Commitment in Marriage

James, my husband, and I became friends while on our way to prison. Yep, I said prison! Not many people can say they met their spouse in such a way. Before you jump to conclusions, let me explain. We were sitting across from each other in the back of a bus that was hauling us, along with approximately 30 other college-age students from our church, to a maximum security prison. He was the drummer in our young adults’ worship band that would be performing, and I was on the drama team that would be acting out skits to minister to the prisoners. A very unlikely match, I know. One and a half years later, our friendship went from the prison doors to the church doors in holy matrimony.

I had always heard the first year of marriage was supposed to be the most difficult. The blending of two lives during that tender year was not easy, I was told; but being naive and in love, those words went in one ear and out the other. When our first year of marriage was rounding up, I thought back on how easy “the most difficult year” was for us—not anything like I was told. We enjoyed being together every second we could and conflicts were nowhere to be found. The first year, a difficult one? I couldn’t make out what others were talking about. I guess our love must be stronger than most couples in their first year, I began to think.

With our first successful year tucked under our belt, we were just as eager to take on our second year with the same love and zeal as our first.

CHANGE WILL COME

I’m not sure exactly when things began to change, but not long into our second year, our perfect marriage didn’t feel so perfect anymore. Valentine’s Day was supposed to be the day we celebrated our love for each other. The fact that my dear husband forgot about such a special day didn’t sit well with me at all. After confronting him, he sprinted to our local grocery store, and with all the thoughtfulness he could possibly muster in such a short amount of time, he brought back a tiny stuffed toy and a box of cheap chocolates—not exactly what I had in mind for a romantic evening together. Then there was the time James came home after a long day at work to find our house in total chaos with my three nieces running around like monkeys. I personally didn’t see the problem; I enjoyed the noise and excitement, but by the look on his face I could see he disagreed. These weren’t the only incidents that pushed our buttons. What were once small annoyances seemed to grow into big ones. Things had definitely changed. No one ever warned me about the second year of marriage, I pouted.

STAYING FAITHFUL TO YOUR COMMITMENT

Despite our share of fights, frustrations and those, yes I’m going to say it, “What was I thinking when I married this person?” occasions, we have celebrated six and a half challenging and yet still happy years of marriage together. During those moments when we let each other down or didn’t meet one another’s expectations, what we have learned is the importance behind the commitment we vowed to each other on our wedding day— despite how we “feel” at the moment.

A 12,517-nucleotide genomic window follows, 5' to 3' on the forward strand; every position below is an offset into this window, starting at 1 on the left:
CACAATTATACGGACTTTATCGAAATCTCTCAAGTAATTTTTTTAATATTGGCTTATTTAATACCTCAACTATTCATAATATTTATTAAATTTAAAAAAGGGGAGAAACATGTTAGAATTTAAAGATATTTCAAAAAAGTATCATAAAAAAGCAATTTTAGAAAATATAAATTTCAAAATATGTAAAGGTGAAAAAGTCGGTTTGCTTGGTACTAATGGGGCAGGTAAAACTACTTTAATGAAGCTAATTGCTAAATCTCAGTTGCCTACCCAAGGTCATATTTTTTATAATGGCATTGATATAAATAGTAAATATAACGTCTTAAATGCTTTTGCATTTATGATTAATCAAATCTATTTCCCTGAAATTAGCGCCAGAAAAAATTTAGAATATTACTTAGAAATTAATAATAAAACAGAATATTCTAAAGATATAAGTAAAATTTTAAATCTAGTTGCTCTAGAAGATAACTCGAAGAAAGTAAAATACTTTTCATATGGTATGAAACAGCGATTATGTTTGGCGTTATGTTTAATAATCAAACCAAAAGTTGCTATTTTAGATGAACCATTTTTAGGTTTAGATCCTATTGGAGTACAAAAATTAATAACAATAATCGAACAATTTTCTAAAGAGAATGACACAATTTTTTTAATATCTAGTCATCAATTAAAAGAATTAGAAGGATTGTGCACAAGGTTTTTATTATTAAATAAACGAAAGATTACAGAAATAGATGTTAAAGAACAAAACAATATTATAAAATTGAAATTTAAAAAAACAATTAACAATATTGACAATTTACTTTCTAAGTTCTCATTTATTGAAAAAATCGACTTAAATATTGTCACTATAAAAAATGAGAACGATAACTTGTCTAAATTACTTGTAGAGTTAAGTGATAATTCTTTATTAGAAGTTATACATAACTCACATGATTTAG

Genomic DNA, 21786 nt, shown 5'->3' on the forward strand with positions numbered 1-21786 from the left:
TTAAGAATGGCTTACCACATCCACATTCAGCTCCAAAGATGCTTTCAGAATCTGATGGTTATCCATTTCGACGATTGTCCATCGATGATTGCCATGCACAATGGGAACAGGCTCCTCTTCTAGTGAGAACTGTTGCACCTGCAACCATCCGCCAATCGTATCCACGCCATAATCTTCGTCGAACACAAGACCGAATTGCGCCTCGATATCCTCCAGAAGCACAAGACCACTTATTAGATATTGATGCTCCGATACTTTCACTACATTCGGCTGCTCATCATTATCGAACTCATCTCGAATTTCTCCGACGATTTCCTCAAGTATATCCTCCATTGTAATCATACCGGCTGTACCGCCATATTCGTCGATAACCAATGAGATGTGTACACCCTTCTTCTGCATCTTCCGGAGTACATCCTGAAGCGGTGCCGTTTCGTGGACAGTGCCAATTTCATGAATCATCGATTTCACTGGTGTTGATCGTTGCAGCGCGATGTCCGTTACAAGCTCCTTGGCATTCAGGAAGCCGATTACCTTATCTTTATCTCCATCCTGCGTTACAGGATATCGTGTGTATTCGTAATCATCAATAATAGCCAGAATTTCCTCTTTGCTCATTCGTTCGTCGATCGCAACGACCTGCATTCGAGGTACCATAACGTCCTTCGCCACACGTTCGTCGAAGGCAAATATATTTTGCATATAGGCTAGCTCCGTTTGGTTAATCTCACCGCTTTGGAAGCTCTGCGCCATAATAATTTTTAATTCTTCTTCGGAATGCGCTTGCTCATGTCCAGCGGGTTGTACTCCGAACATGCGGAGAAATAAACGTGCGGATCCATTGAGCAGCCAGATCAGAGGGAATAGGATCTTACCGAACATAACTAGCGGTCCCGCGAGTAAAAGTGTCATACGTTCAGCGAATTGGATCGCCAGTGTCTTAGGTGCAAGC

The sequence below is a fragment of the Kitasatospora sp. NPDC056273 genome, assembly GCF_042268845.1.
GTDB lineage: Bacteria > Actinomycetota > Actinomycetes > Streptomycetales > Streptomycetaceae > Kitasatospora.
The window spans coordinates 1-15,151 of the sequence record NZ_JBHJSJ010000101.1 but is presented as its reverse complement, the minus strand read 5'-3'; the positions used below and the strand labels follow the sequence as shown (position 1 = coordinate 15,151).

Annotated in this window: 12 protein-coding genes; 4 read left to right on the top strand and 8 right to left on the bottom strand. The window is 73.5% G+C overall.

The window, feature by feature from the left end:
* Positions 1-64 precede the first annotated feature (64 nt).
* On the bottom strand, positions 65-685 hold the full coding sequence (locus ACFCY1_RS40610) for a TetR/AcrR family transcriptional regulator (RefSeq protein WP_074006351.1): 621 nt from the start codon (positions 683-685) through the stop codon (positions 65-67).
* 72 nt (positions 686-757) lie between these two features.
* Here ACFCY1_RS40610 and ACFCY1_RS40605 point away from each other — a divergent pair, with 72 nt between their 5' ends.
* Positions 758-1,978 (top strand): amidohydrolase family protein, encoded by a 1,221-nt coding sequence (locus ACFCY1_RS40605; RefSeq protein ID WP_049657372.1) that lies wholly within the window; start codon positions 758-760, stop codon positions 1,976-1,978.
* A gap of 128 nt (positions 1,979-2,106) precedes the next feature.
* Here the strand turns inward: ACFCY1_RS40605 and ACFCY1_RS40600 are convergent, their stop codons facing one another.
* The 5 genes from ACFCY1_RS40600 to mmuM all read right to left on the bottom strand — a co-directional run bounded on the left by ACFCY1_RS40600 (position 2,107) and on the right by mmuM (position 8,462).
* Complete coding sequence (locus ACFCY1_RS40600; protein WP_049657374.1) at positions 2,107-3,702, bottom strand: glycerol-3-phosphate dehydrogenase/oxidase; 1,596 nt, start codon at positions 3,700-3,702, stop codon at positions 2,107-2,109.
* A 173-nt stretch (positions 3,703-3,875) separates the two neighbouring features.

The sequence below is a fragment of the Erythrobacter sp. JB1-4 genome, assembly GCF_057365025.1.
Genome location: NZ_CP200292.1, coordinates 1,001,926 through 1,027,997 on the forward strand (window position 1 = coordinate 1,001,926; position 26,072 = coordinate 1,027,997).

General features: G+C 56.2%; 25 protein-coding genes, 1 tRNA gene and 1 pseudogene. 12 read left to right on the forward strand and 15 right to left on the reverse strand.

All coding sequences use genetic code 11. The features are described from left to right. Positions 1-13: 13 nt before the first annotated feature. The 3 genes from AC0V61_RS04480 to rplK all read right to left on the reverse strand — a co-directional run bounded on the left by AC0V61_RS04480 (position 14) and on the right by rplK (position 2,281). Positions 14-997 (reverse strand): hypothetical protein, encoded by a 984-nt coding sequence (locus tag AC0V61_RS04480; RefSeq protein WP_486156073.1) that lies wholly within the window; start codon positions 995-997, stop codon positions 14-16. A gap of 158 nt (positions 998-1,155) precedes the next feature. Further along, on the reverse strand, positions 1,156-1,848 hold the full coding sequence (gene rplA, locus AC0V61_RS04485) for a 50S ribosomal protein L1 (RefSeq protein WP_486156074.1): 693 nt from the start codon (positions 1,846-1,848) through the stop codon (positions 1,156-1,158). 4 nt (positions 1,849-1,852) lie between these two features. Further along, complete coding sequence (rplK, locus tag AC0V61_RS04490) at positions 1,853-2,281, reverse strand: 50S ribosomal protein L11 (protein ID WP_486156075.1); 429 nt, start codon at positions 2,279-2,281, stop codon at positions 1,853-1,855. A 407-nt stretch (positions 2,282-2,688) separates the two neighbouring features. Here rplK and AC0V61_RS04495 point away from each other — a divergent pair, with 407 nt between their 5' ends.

Now a day it seems marriage has lost its sacredness. Sadly, it’s not always guarded as precious to those that find it.

When I think back to the six weeks of pre-marital counseling we took with our pastor, I really cannot think back to one specific lesson that encouraged us to get through the tough times we have faced. I heard a little about finances, a bit more about sex and a whole lot about future goals. The not-so-pleasant areas of marriage were never touched upon, and obviously any advice on getting through them was nowhere to be found.

In our society, we have unfortunately come to believe that when we are upset, disappointed, or let down by our partner, it’s time to call it quits. Momentary unhappiness has become grounds for divorce for many couples. Working through conflicts isn’t worth it anymore, so finding “their own happiness” apart from their spouse then becomes the focus. Our marriage vows, which are meant to be an unconditional “promise, oath, declaration” to both our spouse and God, become pearls cast before swine.

No one said marriage would be easy. In fact, marriage is pretty hard at times. It’s during the difficult times that we have a decision to make. Will we grow apart? Or will we grow closer to each other? We are told that love “bears all things, believes all things, hopes all things, endures all things” (1 Corinthians 13:7, NKJV). Love for our spouse should be enduring. Our actions, during the hard times, are a reflection of the depths of our love for our spouse as well as our commitment to God’s Word. Our goal, as a couple, should be to get through all the difficulties we face—no matter the cost!

Marriage has been twisted, complicated, and devalued through the ages. In the face of a generation that fails to recognize God’s value on marriage, we can easily miss it ourselves. Marriage was orchestrated—by our Creator—long ago to be a beautiful, lifelong commitment between a man and a woman for the purpose of companionship as well as a means for sexual expression.

The purpose of marriage is not for the other person to make you feel “wonderful” at all times, yet more importantly, it’s about giving respect, love, and commitment to the one we chose to spend all the days of our life with.

Author: Naomi Cassata

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